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Review topics and main data items

In DLHE, the survey was focused on employment and employment activity. Graduate Outcomes aimed to give a wider understanding of the graduate journey.

We identified the LDLHE questions as falling into the following broad categories:

  • Types of activity: employment, study, travelling, etc. (all and the most important one).
  • Employment (including the job title, duties, salary, employer and location, motivations and how the role was obtained). The Standard Industrial Classification (SIC) of the employer and Standard Occupational Classification (SOC) of the role are both derived from this section.
  • Further study (what is being studied, where and how funded).
  • Graduates working in regulated professions (for linking purposes).
  • The HE experience and preparedness for future activity

We asked about the continuing appropriateness of these areas in the first consultation and received strong support for continuity, subject to iterative improvement. Detailed consultation responses and feedback from other sources helped us to improve on the DLHE question set. We also committed to commissioning cognitive testing of the proposed question set, to ensure that it was fit for purpose. The details of this are covered in part two of this methodology statement, including links to the published findings.

One exception was for the hypothetical questions on work preparedness. These were deemed to be unnecessary and we resolved to remove them.

LDLHE / DLHE questions had been in use for many years and had in most cases proved their reliability. The model we designed in large part aimed to set these same questions in a more logical routing structure, which would preserve the best of the LDHLE / DLHE approach, while allowing richer data to be accumulated. It would also address known deficiencies of those surveys, such as the absence of almost all information about graduates not currently in employment as one of their activities.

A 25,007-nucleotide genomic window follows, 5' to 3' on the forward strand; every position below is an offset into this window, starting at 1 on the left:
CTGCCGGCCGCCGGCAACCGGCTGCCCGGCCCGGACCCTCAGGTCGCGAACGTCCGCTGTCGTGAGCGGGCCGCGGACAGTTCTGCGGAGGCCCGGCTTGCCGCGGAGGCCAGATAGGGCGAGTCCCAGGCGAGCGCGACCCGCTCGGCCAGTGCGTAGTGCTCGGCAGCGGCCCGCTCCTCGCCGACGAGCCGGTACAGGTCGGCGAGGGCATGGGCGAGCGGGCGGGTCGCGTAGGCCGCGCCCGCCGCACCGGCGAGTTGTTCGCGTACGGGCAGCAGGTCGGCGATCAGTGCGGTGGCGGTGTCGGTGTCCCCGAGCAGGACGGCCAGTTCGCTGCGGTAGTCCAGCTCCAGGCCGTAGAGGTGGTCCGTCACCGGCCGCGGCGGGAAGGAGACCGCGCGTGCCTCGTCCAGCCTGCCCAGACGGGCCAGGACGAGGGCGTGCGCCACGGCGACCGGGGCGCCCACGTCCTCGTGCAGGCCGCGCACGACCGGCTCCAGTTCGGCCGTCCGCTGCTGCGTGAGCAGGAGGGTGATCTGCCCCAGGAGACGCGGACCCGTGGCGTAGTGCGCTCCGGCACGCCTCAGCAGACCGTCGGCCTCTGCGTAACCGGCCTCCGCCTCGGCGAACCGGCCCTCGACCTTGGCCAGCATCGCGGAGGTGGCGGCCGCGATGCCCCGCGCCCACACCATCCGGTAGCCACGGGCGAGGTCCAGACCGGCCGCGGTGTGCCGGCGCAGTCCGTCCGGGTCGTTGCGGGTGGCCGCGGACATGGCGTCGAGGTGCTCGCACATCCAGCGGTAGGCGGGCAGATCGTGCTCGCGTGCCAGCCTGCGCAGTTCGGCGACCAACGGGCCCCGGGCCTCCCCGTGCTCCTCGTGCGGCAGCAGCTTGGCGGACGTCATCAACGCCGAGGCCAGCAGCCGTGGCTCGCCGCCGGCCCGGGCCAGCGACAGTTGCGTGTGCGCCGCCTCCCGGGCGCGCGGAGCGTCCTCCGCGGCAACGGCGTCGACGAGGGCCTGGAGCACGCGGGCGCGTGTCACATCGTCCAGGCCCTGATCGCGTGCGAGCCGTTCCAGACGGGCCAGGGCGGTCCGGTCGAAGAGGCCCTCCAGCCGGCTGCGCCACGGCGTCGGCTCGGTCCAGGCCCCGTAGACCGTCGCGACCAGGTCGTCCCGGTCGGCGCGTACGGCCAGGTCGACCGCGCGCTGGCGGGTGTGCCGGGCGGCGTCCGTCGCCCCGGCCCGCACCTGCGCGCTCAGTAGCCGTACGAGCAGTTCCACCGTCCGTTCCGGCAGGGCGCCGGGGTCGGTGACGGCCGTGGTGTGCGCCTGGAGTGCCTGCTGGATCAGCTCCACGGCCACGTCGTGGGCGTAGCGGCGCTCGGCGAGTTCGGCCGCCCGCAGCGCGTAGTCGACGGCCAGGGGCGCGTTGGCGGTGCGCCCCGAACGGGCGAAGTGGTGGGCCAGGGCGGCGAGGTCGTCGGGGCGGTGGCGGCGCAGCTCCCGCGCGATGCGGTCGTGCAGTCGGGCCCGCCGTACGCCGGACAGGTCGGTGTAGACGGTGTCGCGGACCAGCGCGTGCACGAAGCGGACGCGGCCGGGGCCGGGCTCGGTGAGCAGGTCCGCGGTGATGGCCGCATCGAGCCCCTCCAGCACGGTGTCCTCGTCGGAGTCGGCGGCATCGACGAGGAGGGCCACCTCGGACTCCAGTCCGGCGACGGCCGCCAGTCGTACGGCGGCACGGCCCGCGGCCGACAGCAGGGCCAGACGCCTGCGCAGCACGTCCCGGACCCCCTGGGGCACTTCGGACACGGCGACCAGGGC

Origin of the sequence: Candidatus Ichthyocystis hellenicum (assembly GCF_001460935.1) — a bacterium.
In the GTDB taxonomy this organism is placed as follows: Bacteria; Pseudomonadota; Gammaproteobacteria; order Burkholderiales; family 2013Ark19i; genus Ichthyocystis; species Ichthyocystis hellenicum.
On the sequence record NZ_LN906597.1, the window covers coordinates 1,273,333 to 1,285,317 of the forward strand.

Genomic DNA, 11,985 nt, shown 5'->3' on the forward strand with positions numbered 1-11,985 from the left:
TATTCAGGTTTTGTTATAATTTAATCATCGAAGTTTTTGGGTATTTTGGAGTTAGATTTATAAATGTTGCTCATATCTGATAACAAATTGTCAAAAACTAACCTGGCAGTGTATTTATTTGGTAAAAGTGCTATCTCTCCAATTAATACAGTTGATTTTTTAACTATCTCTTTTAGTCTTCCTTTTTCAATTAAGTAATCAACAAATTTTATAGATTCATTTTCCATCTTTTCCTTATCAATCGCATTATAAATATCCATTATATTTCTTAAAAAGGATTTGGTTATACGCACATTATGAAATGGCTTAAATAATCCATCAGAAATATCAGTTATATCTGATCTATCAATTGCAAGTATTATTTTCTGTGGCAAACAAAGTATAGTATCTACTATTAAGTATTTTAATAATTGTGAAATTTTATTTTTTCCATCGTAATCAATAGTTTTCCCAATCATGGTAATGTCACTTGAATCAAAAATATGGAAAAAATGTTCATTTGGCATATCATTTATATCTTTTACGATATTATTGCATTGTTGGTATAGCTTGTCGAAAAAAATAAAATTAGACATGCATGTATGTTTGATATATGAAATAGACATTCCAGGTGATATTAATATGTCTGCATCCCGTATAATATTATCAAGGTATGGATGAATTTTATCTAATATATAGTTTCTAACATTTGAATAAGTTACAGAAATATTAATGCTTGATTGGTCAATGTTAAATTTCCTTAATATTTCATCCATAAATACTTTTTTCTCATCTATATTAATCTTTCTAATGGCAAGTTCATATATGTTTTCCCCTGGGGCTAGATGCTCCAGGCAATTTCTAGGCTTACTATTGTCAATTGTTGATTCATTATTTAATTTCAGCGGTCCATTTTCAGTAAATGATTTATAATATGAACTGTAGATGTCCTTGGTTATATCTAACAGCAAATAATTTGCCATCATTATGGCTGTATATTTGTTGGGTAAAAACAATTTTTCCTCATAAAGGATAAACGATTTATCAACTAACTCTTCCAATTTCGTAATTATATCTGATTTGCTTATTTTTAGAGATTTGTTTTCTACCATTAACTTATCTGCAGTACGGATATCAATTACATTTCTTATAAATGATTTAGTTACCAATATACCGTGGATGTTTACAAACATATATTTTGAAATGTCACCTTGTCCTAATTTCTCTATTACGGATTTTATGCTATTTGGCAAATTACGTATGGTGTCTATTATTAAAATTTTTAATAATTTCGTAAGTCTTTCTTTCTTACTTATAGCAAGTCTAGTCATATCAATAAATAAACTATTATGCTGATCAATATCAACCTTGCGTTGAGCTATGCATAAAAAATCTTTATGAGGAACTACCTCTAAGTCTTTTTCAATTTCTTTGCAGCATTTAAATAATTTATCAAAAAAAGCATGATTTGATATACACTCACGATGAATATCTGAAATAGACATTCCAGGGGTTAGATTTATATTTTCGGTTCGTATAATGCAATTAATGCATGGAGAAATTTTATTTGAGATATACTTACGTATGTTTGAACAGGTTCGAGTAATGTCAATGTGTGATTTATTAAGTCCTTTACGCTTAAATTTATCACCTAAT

A new measure for graduate success

The design that was produced (which was adapted slightly following cognitive testing) is available in the: New DLHE review archive.

We sought feedback on outline proposals for developing a new measure of graduate success. The first consultation had revealed a very high level of support for a new measure, coupled with a range of conflicting viewpoints on how best to achieve this. The working group had initially explored feasible additional mechanisms for capturing different types of self evaluations of outcomes from HE, in ways that are amenable to quantitative analysis. Our outline proposals were as follows:

  • The application of a skills framework could help us understand the extent to which graduates are deploying learned skills at work (or whatever path they are following), and would add the voice of graduates to the debate about the skills (or perhaps attributes or competencies) required for graduates to thrive. This would also contribute a significant source of information to debate and research about the skills requirements of jobs and employers.
  • The use of a widely-adopted subjective wellbeing framework would help us understand and demonstrate the extent to which HE has a positive impact on attitudes, sense of worthwhileness and satisfaction with life, comparable to other segments of the population. We might also look at other related areas, such as social and cultural capital; autonomy; self-actualisation or resilience.
  • Net Promoter Score (NPS) which measures loyalty, offering a proxy for satisfaction as well as having predictive power around the potential for growth. We are all familiar with being asked this question (“would you recommend…”) in market research contexts. It is an approach commonly used in commercial benchmarking and is starting to be used in HE.